Isadora Duncan was a popular dancer from California who lived in Europe in the jazz age of the 1920s. She met an untimely death at the age of 50 when travelling in a car as a passenger – her long scarf became entangled in one of the rear wheels and broke her neck.
That happened on14 September 1927, so this three-frame Tom Browne cartoon from 1904 predates the accident by 23 years.
The cartoon was carried in Cassell’s Penny magazine with the three frames broken up by jokes. Cycling was still a relatively new sport – notice there is no sign of any brakes on the bike.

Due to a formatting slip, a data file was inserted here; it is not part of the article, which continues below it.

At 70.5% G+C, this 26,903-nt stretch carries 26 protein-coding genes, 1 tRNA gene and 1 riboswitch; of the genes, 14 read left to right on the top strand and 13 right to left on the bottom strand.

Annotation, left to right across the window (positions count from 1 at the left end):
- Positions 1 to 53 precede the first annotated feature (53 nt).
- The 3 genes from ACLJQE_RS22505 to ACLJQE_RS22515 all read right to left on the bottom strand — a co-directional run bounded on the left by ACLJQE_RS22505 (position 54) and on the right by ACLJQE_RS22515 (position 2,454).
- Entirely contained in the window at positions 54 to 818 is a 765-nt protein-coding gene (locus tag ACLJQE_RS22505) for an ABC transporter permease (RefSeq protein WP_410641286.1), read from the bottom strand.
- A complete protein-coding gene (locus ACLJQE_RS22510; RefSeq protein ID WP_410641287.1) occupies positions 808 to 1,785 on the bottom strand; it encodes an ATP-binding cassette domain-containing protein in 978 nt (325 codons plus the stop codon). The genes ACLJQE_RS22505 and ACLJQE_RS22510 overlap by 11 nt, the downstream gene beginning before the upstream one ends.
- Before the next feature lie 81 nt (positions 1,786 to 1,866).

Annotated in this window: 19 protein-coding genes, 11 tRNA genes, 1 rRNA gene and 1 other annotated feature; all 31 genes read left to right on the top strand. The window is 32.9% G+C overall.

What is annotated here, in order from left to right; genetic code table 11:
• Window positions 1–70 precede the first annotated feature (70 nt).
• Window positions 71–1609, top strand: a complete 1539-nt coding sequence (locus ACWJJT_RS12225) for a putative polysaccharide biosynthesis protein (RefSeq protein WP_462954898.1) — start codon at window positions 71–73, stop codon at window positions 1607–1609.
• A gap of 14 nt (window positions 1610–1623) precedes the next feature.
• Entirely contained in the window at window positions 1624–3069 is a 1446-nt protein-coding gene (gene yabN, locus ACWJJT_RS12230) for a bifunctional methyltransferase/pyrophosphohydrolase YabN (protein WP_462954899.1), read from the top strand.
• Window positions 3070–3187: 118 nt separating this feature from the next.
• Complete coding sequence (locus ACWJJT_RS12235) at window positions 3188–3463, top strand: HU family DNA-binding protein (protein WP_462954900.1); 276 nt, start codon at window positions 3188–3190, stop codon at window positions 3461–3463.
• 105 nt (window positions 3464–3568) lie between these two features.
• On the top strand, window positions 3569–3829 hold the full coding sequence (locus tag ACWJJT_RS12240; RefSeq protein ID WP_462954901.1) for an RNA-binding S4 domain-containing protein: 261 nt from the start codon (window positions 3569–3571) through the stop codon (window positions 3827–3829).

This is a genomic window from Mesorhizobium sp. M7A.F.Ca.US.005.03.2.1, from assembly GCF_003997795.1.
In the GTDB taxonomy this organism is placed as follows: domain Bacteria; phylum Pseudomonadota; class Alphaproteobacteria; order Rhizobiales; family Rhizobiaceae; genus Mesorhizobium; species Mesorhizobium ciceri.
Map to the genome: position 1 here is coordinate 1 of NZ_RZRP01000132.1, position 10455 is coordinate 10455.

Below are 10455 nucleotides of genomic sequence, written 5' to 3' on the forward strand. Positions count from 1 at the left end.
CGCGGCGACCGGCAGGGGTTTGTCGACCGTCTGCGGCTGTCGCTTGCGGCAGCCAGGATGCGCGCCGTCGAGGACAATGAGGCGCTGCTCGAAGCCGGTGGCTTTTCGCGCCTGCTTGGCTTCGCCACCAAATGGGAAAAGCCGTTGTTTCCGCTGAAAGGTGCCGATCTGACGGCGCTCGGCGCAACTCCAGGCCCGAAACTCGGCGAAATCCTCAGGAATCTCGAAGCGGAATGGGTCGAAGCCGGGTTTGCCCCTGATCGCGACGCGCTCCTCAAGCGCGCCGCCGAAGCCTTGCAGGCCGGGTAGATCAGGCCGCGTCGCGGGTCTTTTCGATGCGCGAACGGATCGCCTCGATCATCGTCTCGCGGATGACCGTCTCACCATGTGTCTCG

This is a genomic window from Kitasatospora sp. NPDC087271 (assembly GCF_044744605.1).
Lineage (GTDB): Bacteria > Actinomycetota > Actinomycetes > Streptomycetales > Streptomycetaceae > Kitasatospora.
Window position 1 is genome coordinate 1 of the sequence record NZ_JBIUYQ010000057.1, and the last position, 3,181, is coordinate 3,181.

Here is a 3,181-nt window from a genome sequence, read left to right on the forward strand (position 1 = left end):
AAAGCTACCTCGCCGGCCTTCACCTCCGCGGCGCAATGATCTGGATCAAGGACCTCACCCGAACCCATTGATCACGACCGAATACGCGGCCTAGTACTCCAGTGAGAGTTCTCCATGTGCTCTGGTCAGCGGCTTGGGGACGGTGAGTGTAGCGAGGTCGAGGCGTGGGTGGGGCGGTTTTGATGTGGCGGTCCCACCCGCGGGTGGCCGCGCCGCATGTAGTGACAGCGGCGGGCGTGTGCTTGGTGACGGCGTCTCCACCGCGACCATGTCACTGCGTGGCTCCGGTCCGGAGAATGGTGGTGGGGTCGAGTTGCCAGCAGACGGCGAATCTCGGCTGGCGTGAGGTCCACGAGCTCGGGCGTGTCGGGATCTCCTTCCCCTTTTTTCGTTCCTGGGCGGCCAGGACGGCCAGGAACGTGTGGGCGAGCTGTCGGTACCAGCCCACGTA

Like many publishers, Cassells produced fiction magazines alongside its books. As well as the Penny Magazine, it published Chums and the upmarket monthly Cassell’s Magazine.
The Penny Magazine lasted until the mid-1920s, when it was taken over by T.P. O’Connor, a prominent journalist and Irish nationalist politician who sat as a British MP, to become T.P.’s and Cassell’s Weekly. O’Connor is one of two journalists marked by a bust in Fleet Street, the other being Edgar Wallace.